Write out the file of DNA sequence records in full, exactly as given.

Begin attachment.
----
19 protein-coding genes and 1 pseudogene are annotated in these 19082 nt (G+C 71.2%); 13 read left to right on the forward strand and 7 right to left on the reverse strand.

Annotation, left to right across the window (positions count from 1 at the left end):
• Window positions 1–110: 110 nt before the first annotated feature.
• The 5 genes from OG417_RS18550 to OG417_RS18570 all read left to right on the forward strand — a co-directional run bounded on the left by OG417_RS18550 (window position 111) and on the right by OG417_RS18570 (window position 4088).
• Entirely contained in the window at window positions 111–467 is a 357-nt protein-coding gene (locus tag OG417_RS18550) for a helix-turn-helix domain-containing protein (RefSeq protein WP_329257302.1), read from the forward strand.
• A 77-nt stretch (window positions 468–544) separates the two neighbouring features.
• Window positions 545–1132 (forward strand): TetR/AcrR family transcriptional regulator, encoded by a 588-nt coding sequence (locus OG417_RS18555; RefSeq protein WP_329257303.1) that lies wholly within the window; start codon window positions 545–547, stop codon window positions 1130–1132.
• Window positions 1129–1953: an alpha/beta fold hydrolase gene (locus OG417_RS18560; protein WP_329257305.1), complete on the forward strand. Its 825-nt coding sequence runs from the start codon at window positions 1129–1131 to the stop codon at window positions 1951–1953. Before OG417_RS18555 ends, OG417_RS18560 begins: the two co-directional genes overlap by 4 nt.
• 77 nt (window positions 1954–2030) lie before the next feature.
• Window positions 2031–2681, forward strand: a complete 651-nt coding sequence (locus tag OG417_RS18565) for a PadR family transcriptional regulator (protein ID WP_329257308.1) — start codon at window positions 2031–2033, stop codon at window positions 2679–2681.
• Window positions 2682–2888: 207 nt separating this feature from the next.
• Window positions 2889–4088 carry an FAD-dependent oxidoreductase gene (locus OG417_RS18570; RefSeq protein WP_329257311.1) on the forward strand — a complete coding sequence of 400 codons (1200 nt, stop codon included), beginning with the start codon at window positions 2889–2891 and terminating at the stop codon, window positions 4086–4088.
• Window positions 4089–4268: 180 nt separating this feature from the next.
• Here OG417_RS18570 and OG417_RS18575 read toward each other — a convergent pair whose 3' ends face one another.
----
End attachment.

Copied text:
19 protein-coding genes and 1 pseudogene are annotated in these 19082 nt (G+C 71.2%); 13 read left to right on the forward strand and 7 right to left on the reverse strand.

Annotation, left to right across the window (positions count from 1 at the left end):
• Window positions 1–110: 110 nt before the first annotated feature.
• The 5 genes from OG417_RS18550 to OG417_RS18570 all read left to right on the forward strand — a co-directional run bounded on the left by OG417_RS18550 (window position 111) and on the right by OG417_RS18570 (window position 4088).
• Entirely contained in the window at window positions 111–467 is a 357-nt protein-coding gene (locus tag OG417_RS18550) for a helix-turn-helix domain-containing protein (RefSeq protein WP_329257302.1), read from the forward strand.
• A 77-nt stretch (window positions 468–544) separates the two neighbouring features.
• Window positions 545–1132 (forward strand): TetR/AcrR family transcriptional regulator, encoded by a 588-nt coding sequence (locus OG417_RS18555; RefSeq protein WP_329257303.1) that lies wholly within the window; start codon window positions 545–547, stop codon window positions 1130–1132.
• Window positions 1129–1953: an alpha/beta fold hydrolase gene (locus OG417_RS18560; protein WP_329257305.1), complete on the forward strand. Its 825-nt coding sequence runs from the start codon at window positions 1129–1131 to the stop codon at window positions 1951–1953. Before OG417_RS18555 ends, OG417_RS18560 begins: the two co-directional genes overlap by 4 nt.
• 77 nt (window positions 1954–2030) lie before the next feature.
• Window positions 2031–2681, forward strand: a complete 651-nt coding sequence (locus tag OG417_RS18565) for a PadR family transcriptional regulator (protein ID WP_329257308.1) — start codon at window positions 2031–2033, stop codon at window positions 2679–2681.
• Window positions 2682–2888: 207 nt separating this feature from the next.
• Window positions 2889–4088 carry an FAD-dependent oxidoreductase gene (locus OG417_RS18570; RefSeq protein WP_329257311.1) on the forward strand — a complete coding sequence of 400 codons (1200 nt, stop codon included), beginning with the start codon at window positions 2889–2891 and terminating at the stop codon, window positions 4086–4088.
• Window positions 4089–4268: 180 nt separating this feature from the next.
• Here OG417_RS18570 and OG417_RS18575 read toward each other — a convergent pair whose 3' ends face one another.